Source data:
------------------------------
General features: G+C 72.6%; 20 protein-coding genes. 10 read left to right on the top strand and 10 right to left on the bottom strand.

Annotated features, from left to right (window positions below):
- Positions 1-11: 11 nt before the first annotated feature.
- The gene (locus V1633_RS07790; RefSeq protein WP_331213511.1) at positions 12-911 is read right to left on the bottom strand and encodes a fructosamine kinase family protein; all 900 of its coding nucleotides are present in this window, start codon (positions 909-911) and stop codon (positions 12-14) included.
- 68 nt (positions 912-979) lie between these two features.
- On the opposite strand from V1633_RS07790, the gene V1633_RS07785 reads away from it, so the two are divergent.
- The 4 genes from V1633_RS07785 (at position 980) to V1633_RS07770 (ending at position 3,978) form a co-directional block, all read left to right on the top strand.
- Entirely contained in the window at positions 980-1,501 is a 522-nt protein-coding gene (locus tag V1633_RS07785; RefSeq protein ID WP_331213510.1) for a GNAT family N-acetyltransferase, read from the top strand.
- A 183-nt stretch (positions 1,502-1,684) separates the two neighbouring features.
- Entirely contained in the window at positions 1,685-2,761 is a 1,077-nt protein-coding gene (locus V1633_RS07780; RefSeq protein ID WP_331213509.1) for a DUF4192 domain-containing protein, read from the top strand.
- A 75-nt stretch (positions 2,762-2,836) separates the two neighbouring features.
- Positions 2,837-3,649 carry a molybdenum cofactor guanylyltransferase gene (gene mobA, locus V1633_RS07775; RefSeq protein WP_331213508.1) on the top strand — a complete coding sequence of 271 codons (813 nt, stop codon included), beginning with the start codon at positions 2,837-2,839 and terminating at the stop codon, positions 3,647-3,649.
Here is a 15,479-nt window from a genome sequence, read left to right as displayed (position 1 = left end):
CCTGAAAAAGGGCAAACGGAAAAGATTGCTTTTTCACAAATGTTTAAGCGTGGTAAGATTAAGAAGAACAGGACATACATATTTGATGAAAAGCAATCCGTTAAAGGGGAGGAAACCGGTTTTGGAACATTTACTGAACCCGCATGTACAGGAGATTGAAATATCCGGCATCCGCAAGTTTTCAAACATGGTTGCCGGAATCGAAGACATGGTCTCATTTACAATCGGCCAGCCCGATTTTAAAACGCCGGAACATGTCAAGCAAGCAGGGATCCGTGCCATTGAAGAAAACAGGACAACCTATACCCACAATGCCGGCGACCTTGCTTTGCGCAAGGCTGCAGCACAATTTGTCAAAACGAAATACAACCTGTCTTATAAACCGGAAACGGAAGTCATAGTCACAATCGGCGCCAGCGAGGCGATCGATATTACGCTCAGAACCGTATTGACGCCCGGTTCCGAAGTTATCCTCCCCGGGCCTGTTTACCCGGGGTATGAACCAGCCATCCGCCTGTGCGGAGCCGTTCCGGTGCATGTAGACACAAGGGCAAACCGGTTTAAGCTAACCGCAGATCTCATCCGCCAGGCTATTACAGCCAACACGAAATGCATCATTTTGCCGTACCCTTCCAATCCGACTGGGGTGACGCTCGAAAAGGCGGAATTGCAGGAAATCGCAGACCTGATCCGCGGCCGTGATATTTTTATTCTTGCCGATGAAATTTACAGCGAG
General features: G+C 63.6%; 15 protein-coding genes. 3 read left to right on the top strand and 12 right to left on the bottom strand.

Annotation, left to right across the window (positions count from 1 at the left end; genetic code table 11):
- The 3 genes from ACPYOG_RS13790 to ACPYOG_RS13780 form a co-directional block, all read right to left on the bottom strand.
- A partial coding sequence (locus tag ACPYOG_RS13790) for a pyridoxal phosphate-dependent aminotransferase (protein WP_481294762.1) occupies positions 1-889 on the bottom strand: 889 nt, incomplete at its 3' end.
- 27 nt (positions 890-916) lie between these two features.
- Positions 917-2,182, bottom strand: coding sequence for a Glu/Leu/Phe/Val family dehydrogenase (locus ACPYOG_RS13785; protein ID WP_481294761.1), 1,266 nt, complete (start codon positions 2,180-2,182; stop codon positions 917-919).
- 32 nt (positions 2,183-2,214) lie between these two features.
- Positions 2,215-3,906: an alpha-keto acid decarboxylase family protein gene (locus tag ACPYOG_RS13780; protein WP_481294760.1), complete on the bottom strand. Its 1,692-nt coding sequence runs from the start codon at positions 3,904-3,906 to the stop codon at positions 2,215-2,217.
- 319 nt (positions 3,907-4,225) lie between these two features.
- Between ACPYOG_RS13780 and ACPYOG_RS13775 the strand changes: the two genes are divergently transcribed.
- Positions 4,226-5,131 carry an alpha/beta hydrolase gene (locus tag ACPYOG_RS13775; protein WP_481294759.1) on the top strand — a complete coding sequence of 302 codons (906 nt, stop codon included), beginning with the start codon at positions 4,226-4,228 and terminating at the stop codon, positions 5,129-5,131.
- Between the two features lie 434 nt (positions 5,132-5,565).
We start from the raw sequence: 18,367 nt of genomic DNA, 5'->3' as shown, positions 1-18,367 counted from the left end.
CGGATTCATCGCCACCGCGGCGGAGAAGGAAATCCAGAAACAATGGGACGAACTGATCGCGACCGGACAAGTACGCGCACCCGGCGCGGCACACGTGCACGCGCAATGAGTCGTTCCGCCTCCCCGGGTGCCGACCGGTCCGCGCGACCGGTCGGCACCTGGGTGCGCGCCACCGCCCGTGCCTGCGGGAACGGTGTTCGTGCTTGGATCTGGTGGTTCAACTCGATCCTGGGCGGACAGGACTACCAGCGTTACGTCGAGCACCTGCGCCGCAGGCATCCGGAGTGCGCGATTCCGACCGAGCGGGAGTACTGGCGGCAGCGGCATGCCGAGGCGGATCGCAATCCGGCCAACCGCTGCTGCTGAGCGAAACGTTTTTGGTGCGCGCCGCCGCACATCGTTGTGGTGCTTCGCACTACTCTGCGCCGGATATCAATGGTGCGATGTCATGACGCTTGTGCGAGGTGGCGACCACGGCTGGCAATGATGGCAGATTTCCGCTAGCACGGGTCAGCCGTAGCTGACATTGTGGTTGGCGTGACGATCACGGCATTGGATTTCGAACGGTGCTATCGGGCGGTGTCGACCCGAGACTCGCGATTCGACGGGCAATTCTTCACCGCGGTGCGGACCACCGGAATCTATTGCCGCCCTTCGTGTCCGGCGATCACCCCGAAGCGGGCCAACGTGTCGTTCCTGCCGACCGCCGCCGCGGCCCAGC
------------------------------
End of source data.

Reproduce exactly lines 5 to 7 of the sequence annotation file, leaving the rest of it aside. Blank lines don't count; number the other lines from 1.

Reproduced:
- 68 nt (positions 912-979) lie between these two features.
- On the opposite strand from V1633_RS07790, the gene V1633_RS07785 reads away from it, so the two are divergent.
- The 4 genes from V1633_RS07785 (at position 980) to V1633_RS07770 (ending at position 3,978) form a co-directional block, all read left to right on the top strand.